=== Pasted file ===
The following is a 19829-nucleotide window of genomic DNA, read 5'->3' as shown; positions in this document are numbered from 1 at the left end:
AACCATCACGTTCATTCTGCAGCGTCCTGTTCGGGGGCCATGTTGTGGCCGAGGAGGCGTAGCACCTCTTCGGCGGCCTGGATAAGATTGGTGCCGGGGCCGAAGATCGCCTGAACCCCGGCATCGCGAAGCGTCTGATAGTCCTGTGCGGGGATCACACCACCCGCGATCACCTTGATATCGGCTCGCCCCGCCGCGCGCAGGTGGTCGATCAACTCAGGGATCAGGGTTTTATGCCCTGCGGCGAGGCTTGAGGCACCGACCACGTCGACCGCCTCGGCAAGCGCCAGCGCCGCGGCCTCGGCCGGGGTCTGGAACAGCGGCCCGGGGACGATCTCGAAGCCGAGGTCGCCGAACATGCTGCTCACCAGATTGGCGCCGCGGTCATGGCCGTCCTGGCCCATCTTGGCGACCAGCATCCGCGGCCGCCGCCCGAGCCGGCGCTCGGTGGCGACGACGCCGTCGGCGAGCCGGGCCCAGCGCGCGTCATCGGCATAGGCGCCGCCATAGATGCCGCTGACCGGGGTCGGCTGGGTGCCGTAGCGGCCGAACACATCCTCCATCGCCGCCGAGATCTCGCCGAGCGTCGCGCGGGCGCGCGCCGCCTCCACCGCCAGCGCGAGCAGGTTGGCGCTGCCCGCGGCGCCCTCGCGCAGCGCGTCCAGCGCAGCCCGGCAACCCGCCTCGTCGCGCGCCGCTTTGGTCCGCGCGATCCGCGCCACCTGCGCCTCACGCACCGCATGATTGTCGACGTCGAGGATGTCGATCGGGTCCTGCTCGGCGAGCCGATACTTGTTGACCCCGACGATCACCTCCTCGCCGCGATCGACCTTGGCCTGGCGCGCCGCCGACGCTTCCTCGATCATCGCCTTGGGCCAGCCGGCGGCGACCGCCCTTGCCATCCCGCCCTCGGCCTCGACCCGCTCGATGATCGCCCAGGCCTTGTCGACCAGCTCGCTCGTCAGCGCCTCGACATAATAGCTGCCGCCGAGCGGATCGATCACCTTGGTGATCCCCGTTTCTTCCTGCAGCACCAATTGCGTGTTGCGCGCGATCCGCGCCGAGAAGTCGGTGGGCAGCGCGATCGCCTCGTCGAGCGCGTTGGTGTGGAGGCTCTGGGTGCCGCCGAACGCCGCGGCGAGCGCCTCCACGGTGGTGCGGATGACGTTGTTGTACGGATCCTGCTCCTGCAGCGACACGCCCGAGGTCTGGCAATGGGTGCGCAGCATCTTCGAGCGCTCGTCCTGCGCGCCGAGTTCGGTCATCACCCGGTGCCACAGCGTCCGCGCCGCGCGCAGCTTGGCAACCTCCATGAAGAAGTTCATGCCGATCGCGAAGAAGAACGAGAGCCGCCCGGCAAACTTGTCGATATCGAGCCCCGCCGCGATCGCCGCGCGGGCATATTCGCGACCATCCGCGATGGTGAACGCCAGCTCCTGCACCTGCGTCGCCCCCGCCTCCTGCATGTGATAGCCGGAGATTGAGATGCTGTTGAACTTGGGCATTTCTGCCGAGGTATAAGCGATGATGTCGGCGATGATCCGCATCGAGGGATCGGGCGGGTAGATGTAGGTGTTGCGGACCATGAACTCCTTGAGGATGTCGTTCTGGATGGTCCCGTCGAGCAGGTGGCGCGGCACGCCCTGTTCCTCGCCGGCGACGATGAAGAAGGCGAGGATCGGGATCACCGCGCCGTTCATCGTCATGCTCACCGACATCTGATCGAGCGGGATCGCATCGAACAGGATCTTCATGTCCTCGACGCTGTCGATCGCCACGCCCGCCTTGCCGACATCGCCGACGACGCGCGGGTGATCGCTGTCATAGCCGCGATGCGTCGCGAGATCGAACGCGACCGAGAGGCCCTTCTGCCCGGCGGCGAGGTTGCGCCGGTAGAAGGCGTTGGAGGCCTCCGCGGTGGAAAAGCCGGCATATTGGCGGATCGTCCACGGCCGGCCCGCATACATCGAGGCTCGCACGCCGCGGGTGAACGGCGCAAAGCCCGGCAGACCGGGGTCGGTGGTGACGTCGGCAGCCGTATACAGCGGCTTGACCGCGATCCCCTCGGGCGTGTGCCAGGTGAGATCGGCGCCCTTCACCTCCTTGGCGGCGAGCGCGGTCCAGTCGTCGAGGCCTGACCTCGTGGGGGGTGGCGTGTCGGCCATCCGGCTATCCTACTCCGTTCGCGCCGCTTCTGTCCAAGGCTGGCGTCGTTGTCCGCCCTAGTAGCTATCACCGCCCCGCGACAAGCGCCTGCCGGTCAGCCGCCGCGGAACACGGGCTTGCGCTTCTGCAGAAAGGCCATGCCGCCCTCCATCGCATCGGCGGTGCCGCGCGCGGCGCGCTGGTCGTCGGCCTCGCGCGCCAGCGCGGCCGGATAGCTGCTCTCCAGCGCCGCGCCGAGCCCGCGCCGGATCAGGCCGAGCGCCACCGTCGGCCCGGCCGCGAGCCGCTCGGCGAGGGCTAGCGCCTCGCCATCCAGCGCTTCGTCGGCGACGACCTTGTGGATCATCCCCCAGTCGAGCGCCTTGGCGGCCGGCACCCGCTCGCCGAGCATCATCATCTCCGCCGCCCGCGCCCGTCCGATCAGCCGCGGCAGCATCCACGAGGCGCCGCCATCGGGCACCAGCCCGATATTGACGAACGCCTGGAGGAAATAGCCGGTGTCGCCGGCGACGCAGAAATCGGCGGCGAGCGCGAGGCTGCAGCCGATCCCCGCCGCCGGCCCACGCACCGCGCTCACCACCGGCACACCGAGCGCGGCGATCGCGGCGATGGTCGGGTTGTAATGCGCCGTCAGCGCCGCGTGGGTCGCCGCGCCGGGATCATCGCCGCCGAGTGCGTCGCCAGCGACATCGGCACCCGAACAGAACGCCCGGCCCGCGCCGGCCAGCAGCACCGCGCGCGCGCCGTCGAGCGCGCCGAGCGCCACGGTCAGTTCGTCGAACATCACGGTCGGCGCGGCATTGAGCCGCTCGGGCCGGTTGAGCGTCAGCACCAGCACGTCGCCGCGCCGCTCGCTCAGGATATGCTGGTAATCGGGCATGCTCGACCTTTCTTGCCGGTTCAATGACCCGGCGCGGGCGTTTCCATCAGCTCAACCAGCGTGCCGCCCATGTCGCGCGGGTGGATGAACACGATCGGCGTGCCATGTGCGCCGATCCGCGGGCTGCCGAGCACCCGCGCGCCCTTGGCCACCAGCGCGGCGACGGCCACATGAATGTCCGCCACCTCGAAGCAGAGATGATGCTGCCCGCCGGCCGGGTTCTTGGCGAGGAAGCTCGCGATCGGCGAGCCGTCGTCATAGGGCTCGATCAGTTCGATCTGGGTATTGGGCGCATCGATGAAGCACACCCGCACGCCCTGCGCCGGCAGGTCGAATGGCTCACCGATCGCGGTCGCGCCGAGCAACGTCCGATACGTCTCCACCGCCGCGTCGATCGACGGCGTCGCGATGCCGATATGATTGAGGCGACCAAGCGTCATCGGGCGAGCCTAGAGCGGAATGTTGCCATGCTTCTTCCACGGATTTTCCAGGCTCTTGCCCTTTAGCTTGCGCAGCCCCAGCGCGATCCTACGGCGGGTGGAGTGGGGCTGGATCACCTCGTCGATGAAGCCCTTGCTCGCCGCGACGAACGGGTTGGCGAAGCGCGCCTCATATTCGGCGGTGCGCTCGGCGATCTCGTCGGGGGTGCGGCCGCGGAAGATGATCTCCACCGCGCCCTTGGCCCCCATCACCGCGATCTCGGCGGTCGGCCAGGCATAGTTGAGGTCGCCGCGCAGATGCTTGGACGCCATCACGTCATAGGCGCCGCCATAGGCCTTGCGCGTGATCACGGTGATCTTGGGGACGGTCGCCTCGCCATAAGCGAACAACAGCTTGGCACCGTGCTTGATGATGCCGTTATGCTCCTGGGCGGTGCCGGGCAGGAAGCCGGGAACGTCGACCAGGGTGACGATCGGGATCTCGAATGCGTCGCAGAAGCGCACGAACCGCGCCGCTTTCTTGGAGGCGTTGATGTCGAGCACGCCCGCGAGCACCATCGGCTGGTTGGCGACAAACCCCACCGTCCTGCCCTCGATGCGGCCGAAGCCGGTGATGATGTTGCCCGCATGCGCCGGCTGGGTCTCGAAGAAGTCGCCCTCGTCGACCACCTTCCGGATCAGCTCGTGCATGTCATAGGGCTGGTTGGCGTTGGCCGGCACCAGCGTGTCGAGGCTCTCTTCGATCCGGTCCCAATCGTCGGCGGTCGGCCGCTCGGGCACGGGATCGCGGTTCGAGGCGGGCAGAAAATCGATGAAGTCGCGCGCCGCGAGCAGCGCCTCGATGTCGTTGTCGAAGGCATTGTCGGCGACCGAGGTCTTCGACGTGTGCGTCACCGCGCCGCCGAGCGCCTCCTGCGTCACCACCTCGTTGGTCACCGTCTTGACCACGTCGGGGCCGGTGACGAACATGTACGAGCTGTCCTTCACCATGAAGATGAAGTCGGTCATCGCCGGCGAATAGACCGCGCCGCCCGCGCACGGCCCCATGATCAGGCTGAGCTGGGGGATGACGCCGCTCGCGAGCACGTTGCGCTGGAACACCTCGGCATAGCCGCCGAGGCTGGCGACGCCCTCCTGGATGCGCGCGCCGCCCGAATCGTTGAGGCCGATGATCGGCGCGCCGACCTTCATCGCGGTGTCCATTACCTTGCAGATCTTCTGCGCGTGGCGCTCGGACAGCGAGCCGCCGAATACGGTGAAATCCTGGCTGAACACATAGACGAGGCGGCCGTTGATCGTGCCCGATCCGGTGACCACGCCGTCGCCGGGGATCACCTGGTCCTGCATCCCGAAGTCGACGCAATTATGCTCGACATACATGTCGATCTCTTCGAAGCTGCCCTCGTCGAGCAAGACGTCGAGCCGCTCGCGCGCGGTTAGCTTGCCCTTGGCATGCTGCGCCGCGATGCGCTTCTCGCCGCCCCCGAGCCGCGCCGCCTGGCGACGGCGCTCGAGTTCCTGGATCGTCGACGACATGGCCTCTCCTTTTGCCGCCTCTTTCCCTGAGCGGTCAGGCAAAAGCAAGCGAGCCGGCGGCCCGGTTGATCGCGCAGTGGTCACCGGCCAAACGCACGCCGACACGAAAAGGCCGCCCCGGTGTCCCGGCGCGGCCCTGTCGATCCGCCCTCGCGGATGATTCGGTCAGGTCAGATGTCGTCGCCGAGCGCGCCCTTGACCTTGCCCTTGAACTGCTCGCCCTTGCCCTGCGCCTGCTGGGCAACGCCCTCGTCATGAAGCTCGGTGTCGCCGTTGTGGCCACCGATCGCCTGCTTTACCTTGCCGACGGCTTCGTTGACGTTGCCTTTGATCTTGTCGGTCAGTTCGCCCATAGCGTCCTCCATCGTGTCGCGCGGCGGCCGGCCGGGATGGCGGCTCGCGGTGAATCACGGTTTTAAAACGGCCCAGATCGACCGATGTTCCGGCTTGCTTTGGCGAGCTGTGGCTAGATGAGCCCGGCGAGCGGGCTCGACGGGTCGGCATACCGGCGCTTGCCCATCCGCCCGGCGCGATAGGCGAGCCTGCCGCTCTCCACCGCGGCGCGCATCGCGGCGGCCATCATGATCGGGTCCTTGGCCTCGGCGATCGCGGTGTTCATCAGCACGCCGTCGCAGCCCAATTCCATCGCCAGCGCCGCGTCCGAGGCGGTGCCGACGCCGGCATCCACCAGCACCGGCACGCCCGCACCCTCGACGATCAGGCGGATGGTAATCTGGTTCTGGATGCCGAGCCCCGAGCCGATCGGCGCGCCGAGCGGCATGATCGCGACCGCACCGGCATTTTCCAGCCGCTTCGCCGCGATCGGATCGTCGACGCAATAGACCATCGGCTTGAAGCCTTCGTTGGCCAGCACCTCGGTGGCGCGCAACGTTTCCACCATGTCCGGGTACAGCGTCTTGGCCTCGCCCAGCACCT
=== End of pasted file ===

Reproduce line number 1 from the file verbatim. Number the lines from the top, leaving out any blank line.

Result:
The following is a 19829-nucleotide window of genomic DNA, read 5'->3' as shown; positions in this document are numbered from 1 at the left end: